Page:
Well, that’s Ortiz. There are plenty of other preenins yobbos in major league lineups. Still, he continues.
“Just tell them to throw the ball. Hey, look. This game has been going on for over 100 years, and the nature of the game. I don’t care who you are, you’re not going to change. That is our nature. Pitch comes through, you come out of the box, you go back in it. But you throw a pitch and stay there, and the pitcher’s going to go right back at it? I don’t know about that.”
As it is, under the new proposal, the initial proposed fine for stepping out is $500, which means Ortiz can step out 32,000 times this year before he starts to actually lose money. Based on the number of pitches he has faced since people started counting that (he has 32,422 going back to 2001), he would have to play another 14 years to lose his 2015 salary of $16,000,000.
In other words, Big Papi, you may or may not be on the wrong side of baseball history, but for sure on the wrong side of math and economics.
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Piers Morgan, the former CNN dartboard, is an enormous of psychotic Arsenal fan, so when the Champions League draw came out and he saw who his team would face, he was disturbingly ecstatic on Twitter:
“BOOM! We drew the one team worse than us. Perfect. #monaco #afc #cldraw.”
Wednesday’s final: Monaco 3, Arsenal 1, at Arsenal. Nice work, pal. You freakin’ nailed it, again.
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The NHL trade deadline is Monday, but already there have been two deals – momentary Shark Daniel Winnik traded from Toronto to Pittsburgh, and Carolina traded Jiri Tlusty to Winnipeg for a couple of draft picks.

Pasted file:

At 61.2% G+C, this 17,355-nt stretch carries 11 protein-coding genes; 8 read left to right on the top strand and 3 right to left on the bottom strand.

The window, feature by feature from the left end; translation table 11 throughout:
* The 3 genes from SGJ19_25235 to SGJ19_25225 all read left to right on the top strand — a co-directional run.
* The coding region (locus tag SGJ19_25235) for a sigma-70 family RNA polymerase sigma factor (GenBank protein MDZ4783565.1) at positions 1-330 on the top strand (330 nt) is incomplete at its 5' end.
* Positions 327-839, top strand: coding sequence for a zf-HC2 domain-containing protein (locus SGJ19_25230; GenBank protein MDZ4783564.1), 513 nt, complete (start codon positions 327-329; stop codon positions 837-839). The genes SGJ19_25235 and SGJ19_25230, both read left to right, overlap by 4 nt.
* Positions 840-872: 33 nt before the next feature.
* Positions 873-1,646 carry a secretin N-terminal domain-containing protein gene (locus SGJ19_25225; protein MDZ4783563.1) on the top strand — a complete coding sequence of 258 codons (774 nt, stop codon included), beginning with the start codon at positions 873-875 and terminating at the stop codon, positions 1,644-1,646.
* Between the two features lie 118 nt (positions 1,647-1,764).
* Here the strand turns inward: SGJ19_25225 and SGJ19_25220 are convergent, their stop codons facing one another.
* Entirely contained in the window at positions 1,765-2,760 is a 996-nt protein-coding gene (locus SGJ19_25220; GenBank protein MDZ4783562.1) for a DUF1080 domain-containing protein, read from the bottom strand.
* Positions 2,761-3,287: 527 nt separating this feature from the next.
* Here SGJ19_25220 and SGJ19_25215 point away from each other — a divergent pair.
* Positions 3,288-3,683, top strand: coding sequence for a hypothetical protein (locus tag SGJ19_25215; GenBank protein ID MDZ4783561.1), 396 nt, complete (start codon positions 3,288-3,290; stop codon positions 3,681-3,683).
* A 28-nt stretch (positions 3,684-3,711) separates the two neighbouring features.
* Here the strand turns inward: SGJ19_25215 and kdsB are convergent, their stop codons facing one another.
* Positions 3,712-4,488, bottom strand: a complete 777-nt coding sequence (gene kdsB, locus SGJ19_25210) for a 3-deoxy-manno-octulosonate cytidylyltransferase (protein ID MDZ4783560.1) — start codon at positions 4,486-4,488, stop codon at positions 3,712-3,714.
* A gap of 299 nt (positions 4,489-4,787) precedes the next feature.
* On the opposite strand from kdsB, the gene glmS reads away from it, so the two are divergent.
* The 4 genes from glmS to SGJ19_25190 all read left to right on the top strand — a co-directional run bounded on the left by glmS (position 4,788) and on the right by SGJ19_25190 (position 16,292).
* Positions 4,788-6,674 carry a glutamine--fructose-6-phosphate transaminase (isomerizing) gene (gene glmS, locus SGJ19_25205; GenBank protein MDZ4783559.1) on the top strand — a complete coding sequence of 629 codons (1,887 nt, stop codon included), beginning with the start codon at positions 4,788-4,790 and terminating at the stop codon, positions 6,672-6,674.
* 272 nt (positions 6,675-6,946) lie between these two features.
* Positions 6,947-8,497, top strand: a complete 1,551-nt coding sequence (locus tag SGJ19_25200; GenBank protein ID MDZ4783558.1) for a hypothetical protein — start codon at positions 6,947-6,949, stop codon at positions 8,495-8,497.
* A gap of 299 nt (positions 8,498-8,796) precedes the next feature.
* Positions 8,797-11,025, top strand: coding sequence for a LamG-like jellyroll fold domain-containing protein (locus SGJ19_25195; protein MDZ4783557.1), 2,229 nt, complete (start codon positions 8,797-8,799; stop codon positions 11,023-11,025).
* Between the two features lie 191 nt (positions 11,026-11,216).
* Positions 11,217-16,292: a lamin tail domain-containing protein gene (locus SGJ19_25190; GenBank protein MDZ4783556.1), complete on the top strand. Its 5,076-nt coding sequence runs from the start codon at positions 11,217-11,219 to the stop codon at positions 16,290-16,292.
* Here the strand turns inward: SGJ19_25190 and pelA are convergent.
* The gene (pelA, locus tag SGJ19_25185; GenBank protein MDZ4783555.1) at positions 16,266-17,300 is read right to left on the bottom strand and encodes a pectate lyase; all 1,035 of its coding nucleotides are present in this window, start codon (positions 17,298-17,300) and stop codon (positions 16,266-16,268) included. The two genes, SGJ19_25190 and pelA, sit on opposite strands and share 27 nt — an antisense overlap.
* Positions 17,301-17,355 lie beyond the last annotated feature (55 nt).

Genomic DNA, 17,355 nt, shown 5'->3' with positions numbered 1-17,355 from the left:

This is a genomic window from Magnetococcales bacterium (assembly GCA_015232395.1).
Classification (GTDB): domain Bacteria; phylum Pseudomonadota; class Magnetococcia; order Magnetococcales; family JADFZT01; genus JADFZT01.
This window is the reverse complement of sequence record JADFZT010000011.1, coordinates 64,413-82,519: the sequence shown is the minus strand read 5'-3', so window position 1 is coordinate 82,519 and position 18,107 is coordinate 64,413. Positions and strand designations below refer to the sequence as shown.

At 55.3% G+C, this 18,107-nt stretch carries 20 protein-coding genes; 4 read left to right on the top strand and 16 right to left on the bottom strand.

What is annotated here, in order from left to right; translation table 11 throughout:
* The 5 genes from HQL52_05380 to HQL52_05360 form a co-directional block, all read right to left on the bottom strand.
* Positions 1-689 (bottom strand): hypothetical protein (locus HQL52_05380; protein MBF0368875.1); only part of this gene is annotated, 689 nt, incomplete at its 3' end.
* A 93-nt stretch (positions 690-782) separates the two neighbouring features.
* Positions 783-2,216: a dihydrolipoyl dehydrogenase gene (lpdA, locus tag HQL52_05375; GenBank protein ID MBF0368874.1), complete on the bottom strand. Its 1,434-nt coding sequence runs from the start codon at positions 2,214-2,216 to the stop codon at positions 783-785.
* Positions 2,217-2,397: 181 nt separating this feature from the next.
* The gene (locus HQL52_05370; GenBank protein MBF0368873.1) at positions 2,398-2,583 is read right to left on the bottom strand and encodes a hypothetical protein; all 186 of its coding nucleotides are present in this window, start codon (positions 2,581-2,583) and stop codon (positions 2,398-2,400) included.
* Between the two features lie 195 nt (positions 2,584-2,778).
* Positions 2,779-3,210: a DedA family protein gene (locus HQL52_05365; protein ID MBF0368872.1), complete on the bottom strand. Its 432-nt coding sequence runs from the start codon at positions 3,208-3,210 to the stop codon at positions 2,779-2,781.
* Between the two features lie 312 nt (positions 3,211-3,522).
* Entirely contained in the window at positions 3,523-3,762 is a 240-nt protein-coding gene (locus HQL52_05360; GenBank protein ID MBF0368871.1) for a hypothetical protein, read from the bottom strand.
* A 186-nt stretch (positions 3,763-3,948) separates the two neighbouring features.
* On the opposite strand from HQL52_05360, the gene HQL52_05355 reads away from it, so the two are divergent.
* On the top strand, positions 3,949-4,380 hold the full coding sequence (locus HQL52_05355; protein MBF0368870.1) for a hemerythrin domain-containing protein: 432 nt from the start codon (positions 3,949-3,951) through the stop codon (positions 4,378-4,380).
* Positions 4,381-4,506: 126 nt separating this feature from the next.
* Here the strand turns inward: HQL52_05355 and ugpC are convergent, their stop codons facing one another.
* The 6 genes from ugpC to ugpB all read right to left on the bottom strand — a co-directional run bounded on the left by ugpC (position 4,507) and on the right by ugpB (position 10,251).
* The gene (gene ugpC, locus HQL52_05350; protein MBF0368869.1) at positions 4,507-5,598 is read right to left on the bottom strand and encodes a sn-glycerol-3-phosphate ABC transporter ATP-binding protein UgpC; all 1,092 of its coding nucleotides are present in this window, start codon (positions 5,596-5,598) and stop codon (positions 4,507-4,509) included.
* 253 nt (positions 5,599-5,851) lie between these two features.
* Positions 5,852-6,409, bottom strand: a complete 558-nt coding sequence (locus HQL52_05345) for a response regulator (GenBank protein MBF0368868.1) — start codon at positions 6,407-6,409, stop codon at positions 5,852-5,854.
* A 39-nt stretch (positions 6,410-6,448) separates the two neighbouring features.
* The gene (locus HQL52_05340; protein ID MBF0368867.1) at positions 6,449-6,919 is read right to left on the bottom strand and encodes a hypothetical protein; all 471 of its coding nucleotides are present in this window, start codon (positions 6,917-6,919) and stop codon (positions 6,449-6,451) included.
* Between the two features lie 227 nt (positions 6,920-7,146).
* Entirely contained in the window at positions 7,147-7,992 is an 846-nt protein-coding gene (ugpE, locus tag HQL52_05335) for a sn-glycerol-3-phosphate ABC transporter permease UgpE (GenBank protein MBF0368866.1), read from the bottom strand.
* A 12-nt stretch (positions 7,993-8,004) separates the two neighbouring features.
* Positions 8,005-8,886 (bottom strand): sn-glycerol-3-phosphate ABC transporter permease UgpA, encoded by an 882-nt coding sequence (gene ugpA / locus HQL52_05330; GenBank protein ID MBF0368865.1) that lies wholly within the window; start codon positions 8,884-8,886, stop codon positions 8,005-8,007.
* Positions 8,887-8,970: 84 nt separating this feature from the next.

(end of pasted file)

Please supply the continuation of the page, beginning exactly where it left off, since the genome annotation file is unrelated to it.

If this ruins Deadline Day, I will hate them all forever. But if it leaves all those Canadian TV guys on the set dissecting five-day old news and literally begging teams on set to do something, anyway, my mood will be assuaged.
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If you were disappointed by the Cleveland Browns’ idiotic re-non-design, this by David Rappoccio might help your mood.
Or maybe it won’t, but what else do you have to do with your day?
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Russell Crowe, the owner of the South Sydney Rabbitohs rugby club and an occasional actor, is suddenly interested after some fans’ enthusiastic prompting in buying Leeds United Football Club. That is the team that played the villain in the book and film, “The Damned United,” which starred Michael Sheen and Timothy Spall, and has fallen upon almost comedically hard times.
Crowe may buy the team and he may not, but he still has to explain “Rabbitohs.”
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And finally, Detroit manager Brad Ausmus says he is going to join the Cubs’ Joe Maddon, the Rangers’ Jeff Banister and the Astros’ A.J. Hinch as tweeters. This seems nuts, until you hear what he intends to do with his newfound loss of free time, via ESPN senior maniac Jayson Stark:
“I’ll probably have a rant, a Twitter rant, sometime,” Ausmus said. “Maybe get in a Twitter feud with, like, Taylor Swift. Break the Internet eventually, I’m sure.”
The Internet is drenched in shame knowing this.